I have decided to come back to writing on this blog, as I simultaneously quit facebook for a while. I think that the latter trains me toward distraction and contributes to patterns of hummingbird flightiness; it undermines my concentration and intentionality. I get so busy being distracted. It’s a small thing and, I think, even an embarrassing thing. But, I’m learning that it’s those little decisions reiterated over and over that etch into my core and contribute to overall postures toward life. I like to pretend that facebook is petty and inconsequential in my life—because, I think it should be—but, well, I’m more addicted than I like to admit. (And, if I were speaking this, you would hear that last admission in multiple, halting, unfinished sentences. )
I’m currently reading Desiring the Kingdom by James K.A. Smith. He states, “habits are inscribed in our heart through bodily practices and rituals that train the heart, as it were, to desire certain ends. This is a noncognitive sort of training, a kind of education that is shaping us often without realization. Different kinds of material practices infuse noncognitive dispositions and skills in us through ritual and repetition precisely because our hearts (site of habits) are so closely tethered to our bodies. . . It’s as if our appendages function as a conduit to our adaptive unconscious: the motions and rhythms of embodied routines train our minds and hearts so that we develop habits—sort of attitudinal reflexes—that make us tend to act in certain ways toward certain ends.” (58)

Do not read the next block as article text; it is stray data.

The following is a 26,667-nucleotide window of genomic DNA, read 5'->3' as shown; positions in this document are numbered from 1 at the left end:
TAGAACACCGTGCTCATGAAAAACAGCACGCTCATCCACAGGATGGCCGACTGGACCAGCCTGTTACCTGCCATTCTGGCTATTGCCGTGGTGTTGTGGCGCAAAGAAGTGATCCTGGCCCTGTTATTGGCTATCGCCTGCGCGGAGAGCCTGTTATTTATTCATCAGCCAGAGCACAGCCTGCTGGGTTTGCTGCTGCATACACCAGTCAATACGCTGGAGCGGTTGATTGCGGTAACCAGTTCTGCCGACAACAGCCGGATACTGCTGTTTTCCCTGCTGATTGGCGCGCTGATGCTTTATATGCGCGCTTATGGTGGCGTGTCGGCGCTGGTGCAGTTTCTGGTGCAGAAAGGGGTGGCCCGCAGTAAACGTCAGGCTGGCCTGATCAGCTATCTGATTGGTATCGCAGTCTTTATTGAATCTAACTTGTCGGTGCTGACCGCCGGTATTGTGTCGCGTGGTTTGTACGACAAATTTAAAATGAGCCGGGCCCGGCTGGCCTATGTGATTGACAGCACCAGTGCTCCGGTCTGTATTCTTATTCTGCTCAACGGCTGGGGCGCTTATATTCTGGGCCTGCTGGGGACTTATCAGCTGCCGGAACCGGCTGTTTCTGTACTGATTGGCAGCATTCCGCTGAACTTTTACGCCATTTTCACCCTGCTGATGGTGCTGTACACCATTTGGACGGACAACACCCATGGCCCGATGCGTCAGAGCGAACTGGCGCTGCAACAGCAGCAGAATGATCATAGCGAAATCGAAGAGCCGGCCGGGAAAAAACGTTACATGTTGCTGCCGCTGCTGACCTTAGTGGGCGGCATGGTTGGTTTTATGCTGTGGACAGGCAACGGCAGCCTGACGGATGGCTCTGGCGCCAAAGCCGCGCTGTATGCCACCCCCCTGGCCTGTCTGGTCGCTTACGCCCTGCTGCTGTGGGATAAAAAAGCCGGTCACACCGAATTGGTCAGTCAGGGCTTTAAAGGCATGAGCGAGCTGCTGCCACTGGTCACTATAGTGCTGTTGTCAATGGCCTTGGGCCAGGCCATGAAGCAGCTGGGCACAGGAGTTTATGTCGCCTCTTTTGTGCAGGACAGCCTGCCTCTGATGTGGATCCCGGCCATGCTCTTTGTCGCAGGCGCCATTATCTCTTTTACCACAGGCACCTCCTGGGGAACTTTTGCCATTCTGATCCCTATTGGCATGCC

I will probably write more about Desiring the Kingdom and should note that he is addressing much bigger issues than facebook—namely, a proper philosophical anthropology which informs the way we think about Christian education and worship. Nonetheless, I’ve ‘inscribed’ on my heart ‘habits’ of distraction through that little click on my bookmarks. If my account were not disabled, I would have already checked facebook a few times, followed by my email, skimmed through a few blogs, and BBC world news. I just don’t want to be that kind of person—easily distracted, incapable of sustaining a train of thought. So, while blogging may not be the ultimate means toward that kind of thought, it helps me to write down what I think and adds extra incentive to write well when someone could potentially critique me.
So, people-who-read my-blog-but-won’t-know-I-posted-because-I’m-not-putting-it-on-facebook, I’m back!